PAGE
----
3. Firing the least effective teachers is one of the least effective (and efficient) ways to improve public education.  It may seem a lot cheaper to simply fire the teachers who are not doing a good job, but you still need to train more teachers to take their place.  It has been proven that providing high-quality professional development results in a more effective teaching force.
  4. With or without tenure, teacher job protections vary greatly between union and “Right To Work” states.  In North Carolina, for example, recent moves to phase out teacher tenure by the General Assembly may have little effect on job security.  But in  states like New York and California, unions have negotiated strong protections that have (in the past) led to situations like the infamous “rubber rooms“.  Ironically, tenure is often toted as compensation for otherwise inadequate pay, yet the states with the highest pay also have the strongest tenure provisions.
  5. Tenure is the only reason veteran teachers can compete with new teachers who earn much less money.  On the contrary, research has shown again and again that it costs less to keep and train veteran teachers than to equip new teachers.  And, the research is similarly clear about the greater impact that veteran teachers have on student learning.

I’m still a bit undecided about whether tenure harbors unfit teachers or protects academic freedom.  What I know for sure is that in a world in which student success and teacher effectiveness are measured using high-stakes standardized tests scores, it’s hard to tell which teachers are truly mastering their craft.

Unless, you know, you actually watch them teach.  Duh.  #sarcasticbuttrue

Promoting Teacher Leadership Through Year-Long Sabbaticals [CROSS-POST]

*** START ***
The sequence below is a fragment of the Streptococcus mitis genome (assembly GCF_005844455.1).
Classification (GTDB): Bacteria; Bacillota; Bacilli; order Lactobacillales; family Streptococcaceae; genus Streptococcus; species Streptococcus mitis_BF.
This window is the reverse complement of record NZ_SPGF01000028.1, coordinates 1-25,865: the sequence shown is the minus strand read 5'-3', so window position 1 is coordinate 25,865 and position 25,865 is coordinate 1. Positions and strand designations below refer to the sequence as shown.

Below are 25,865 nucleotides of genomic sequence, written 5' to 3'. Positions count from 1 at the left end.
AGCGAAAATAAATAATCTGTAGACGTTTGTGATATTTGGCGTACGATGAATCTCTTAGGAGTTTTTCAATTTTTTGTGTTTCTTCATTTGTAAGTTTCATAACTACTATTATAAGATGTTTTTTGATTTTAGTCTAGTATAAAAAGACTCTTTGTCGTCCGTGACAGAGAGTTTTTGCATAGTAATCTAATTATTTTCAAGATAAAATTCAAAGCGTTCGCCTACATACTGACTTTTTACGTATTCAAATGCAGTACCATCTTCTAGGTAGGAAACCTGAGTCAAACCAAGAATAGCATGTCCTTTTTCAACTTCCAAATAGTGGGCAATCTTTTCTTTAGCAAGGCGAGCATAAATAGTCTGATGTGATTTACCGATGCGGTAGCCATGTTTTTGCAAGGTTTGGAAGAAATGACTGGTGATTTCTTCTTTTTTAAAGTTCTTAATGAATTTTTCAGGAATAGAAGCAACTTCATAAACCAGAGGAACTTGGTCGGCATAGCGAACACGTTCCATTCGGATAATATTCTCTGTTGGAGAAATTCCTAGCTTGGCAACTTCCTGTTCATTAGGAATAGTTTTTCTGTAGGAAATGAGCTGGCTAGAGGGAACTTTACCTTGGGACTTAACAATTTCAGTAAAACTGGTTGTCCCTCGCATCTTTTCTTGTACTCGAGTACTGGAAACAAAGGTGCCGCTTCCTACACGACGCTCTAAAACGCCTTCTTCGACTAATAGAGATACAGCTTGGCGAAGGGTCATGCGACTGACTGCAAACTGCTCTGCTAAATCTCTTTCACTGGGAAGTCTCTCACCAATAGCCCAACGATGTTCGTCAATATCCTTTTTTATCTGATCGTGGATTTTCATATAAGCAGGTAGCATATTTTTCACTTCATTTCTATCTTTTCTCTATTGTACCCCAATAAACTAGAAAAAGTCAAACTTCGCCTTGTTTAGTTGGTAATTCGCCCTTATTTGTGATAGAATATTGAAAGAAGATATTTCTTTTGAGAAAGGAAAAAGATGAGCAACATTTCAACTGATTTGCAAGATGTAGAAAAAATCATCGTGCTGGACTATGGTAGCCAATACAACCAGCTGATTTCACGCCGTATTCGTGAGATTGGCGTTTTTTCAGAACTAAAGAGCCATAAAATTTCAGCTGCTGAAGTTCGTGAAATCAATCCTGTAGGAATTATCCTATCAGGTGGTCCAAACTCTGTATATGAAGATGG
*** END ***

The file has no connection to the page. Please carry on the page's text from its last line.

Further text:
The following post was originally published on the blog that I also write for.  It summarizes much of what I’ve learned from the out-of-the-classroom job that I have had since October.   medium_2389416107As my 9-month stint as Program Manager for NCCAT‘s Data Literacy Program wraps up later this month, it’s a great time for me to reflect on the experience and the value that similar ones might have for other educators. Many in education have lamented recently the lack of career advancement opportunities for classroom teachers, myself included.  As they become master teachers, experienced educators have very few options outside of school administration.  This lack of a differentiated ladder of employment drives many teachers out of the classroom once they achieve a certain level of skill and experience. Research and new initiatives have begun to appear that show promise as oases in this “career desert”.  Barnett Berry has written about the idea of “Teacherpreneurs” who expand their influence while staying in the classroom.  Programs like Opportunity Culture create tiered roles for teachers that come with additional responsibilities and pay.  There is no doubt that keeping our most talented educators in the classroom needs to be a national goal, and hybrid teaching positions are one way to get there. Continue reading